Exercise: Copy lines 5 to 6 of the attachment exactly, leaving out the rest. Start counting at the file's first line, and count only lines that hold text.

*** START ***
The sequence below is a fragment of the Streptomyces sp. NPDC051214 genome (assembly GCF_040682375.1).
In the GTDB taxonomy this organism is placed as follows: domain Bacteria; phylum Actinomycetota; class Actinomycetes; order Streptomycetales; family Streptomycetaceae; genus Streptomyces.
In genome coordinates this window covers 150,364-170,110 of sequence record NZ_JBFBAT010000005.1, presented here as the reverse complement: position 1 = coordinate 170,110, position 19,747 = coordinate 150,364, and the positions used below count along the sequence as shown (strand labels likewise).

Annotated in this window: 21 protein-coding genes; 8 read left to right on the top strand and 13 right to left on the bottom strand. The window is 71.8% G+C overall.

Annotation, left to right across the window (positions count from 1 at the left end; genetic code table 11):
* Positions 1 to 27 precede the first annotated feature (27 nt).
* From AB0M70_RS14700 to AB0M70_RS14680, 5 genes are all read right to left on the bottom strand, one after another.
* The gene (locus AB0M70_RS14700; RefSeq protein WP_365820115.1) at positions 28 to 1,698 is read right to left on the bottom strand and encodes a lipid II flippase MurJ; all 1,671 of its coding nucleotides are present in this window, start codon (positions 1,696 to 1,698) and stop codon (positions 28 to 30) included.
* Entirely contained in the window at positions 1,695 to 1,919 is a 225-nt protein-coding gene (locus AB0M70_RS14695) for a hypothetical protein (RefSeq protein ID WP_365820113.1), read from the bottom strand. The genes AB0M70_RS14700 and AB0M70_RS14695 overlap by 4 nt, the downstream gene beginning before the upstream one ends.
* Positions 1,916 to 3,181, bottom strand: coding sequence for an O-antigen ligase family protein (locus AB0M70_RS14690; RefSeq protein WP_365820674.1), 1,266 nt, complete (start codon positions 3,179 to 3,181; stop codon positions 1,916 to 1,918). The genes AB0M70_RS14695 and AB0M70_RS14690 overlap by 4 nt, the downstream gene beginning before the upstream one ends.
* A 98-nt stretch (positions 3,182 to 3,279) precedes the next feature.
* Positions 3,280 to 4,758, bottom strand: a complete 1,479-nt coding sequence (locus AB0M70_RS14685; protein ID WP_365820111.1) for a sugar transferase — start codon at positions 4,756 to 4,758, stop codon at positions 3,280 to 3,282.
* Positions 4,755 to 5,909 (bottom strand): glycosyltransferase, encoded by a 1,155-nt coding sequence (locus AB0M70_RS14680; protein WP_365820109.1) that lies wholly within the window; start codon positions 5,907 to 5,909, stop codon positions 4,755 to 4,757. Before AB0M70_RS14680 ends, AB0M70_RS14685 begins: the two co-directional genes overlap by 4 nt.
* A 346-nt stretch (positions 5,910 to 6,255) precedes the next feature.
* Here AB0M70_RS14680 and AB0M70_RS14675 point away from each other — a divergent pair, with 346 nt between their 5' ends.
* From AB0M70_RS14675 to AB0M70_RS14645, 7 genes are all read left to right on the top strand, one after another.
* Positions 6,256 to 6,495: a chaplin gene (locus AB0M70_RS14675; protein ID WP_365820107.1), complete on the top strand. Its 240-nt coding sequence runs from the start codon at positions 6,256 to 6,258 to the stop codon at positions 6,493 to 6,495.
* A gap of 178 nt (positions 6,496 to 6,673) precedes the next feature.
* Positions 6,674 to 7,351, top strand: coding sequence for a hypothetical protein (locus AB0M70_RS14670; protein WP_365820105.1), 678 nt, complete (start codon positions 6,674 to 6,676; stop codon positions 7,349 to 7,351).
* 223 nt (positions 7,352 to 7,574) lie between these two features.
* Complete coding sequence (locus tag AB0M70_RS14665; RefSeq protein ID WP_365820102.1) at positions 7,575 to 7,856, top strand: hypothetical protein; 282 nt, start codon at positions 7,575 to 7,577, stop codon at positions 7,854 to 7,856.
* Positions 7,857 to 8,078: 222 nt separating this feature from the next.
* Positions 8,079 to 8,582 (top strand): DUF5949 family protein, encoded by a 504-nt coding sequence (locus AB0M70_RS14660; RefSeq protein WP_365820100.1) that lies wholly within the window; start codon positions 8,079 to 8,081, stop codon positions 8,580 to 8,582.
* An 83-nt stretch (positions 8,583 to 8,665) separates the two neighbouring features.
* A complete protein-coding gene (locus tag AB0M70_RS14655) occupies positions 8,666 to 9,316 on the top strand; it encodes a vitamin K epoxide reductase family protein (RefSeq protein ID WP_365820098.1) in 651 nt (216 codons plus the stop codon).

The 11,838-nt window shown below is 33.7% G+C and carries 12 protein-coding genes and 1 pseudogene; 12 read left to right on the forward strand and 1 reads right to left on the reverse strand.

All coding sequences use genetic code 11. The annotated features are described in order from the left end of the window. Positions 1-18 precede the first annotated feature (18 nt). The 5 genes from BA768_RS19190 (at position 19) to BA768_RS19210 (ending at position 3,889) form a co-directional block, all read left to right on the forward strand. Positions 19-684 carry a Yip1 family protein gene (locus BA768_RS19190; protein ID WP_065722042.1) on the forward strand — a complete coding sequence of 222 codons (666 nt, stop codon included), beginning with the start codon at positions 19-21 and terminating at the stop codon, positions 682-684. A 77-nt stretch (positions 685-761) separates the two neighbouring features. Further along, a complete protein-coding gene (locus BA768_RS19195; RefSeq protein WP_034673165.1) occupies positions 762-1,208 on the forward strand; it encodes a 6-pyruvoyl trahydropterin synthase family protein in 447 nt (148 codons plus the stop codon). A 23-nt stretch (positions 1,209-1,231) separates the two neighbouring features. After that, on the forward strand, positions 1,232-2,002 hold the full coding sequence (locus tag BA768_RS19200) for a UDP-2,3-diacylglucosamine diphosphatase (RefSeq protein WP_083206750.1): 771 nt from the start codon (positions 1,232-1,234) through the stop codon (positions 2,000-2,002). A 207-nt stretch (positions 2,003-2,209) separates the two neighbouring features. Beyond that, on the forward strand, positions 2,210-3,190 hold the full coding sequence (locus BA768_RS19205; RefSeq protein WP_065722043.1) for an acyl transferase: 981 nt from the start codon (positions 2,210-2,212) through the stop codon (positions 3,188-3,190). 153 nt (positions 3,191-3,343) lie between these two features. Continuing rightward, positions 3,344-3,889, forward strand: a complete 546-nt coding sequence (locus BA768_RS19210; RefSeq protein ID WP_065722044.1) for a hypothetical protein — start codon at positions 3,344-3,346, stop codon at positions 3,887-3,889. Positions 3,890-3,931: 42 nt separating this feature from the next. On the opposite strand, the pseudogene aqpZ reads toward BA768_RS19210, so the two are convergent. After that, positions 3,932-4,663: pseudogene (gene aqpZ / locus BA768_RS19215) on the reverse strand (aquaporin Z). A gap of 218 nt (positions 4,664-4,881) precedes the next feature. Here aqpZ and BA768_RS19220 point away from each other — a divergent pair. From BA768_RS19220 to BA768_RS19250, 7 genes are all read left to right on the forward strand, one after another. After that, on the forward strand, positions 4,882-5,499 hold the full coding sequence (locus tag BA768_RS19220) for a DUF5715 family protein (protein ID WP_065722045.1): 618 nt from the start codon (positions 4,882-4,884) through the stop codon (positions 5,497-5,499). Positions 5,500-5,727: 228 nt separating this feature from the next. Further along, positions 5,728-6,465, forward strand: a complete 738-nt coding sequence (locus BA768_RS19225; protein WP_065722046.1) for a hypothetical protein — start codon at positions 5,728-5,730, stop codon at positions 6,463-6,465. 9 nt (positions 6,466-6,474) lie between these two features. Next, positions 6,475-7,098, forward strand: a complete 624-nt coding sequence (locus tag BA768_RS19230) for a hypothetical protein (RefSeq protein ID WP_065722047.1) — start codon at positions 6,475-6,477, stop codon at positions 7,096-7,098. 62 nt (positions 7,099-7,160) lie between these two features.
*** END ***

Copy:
Annotation, left to right across the window (positions count from 1 at the left end; genetic code table 11):
* Positions 1 to 27 precede the first annotated feature (27 nt).